January 6, 2019

https://www.duolingo.com/profile/RonaldoResuelto

You may be correct as to the degree of courtesy expressed, but I was curious as to aly.vidal11 's example using the imperative. I can envision an occasion in English where I might tell someone who was attempting to ascertain when I wished to be aroused by stating "You can wake me up at seven." I am, however, intrigued by your comment about not being able to use the imperative with a modal verb like poder. I will look into that further. Thanks for the comeback.

January 8, 2019

https://www.duolingo.com/profile/RonaldoResuelto

Spanish Dictionary lists the imperative form of poder "tú puede"

January 8, 2019

https://www.duolingo.com/profile/RonaldoResuelto

Google translates "Tu puede despertarme" as "You can wake me up"

January 8, 2019

https://www.duolingo.com/profile/lynettemcw

You will find constructions made according to the rules whether or not it is a meaningful use. I have attached a link that discusses the imperative, conditional and subjunctive forms of poder. After telling you how to create the imperative form, it goes on to say that it is very rarely used and then only in the nosotros form podamos to encourage people to do something. The issue is a logical one more than a grammatical one. You can't command, tell, request or ask someone to "can".

https://study.com/academy/lesson/poder-conjugation-imperative-subjunctive-conditional-moods.html

The same thing is true in English. Your English sentence is not imperative, nor can you construct one. English modal verbs are more mutant than Spanish modal verbs. The imperative is formed in English using the infinitive root (the infinitive without to) and NO subject pronoun. English modal verbs don't really have infinitives and you can never use can without a subject or subject pronoun.

January 8, 2019

https://www.duolingo.com/profile/lynettemcw

Yes, you can wake me up. Spanish uses sentence syntax for questions quite a bit. Maybe that's why they start questions with ¿. If course the other issue that exacerbates it is that when you omit the subject pronoun you don't know whether it was inverted when it was there.

January 8, 2019

https://www.duolingo.com/profile/dickbeverly

Yo: "Can you awaken me at seven?" Pero incorrecto otra vez!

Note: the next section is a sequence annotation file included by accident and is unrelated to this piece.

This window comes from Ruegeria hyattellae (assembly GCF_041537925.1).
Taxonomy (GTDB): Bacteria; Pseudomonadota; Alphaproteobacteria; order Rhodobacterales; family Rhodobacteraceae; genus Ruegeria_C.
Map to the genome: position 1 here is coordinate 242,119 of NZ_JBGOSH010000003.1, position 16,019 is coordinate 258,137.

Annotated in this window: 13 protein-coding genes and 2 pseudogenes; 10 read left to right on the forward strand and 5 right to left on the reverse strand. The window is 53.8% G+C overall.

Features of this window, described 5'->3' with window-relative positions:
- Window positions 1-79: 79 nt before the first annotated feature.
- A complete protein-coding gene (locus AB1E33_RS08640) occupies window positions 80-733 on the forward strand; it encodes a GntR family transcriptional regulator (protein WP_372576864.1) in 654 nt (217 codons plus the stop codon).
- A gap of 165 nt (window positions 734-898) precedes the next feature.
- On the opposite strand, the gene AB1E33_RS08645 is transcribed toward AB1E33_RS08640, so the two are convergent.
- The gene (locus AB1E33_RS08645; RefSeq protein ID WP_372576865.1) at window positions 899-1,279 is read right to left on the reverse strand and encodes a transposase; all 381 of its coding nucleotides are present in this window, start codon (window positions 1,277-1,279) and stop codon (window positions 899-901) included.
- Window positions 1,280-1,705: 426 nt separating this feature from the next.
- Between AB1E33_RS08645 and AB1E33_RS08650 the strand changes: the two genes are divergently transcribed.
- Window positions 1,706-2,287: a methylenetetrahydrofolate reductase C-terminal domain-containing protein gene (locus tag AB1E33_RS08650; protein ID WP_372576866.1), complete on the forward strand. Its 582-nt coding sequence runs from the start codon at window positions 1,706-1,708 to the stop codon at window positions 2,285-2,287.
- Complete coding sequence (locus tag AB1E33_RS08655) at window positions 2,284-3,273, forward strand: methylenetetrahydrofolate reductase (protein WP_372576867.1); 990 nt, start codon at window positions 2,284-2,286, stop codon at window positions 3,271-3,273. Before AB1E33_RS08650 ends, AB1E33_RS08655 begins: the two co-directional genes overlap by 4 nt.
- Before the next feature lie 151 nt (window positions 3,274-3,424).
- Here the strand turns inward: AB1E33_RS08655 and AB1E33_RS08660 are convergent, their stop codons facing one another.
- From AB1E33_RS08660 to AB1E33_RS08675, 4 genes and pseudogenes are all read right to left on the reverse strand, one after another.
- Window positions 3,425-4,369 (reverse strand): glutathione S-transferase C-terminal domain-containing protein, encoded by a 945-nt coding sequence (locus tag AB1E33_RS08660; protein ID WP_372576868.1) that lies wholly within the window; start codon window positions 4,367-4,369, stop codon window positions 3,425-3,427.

July 19, 2013

https://www.duolingo.com/profile/jonbriden

You cannot "awaken" someone else. You can wake them, or you can wake them up. "Awaken" and its related forms only apply to oneself. E.g.

"He awoke at seven"

... but ...

"He woke me at seven"

EDIT: Looks like this usage has changed (more so in some parts of the world). I think that's a shame, because originally "awaken" was like the reflexive version of "wake". So instead of having two words with distinct meanings we now have two words which just mean the same thing. I.e. we have lost meaning.

May 2, 2014

https://www.duolingo.com/profile/AndreasWitnstein

Perhaps not in your dialect or idiolect. But the first usage example of the word “awaken” in the Oxford American English dictionary is “Anna was awakened by the telephone.”.

May 2, 2014

https://www.duolingo.com/profile/erenbey

Then it should be accepted. Though I have to admit it still sounds weird and wrong to me.

August 4, 2014

https://www.duolingo.com/profile/ph516503

It sounds fine to me. There's a line in the Blur song "Parklife" that goes..."...except on Wednesdays when I get rudely awakened by the dustmen".

I'm not proposing that "Blur" are an authority on English grammar, but it demonstrates that it's something that's in common usage.

August 4, 2014

https://www.duolingo.com/profile/flint72

I think things like lyrics are more open to poetic licence.

Anyway, in British-English (before I saw the Blur line) I find “Anna was awakened by the telephone.” to be very strange indeed.

August 20, 2014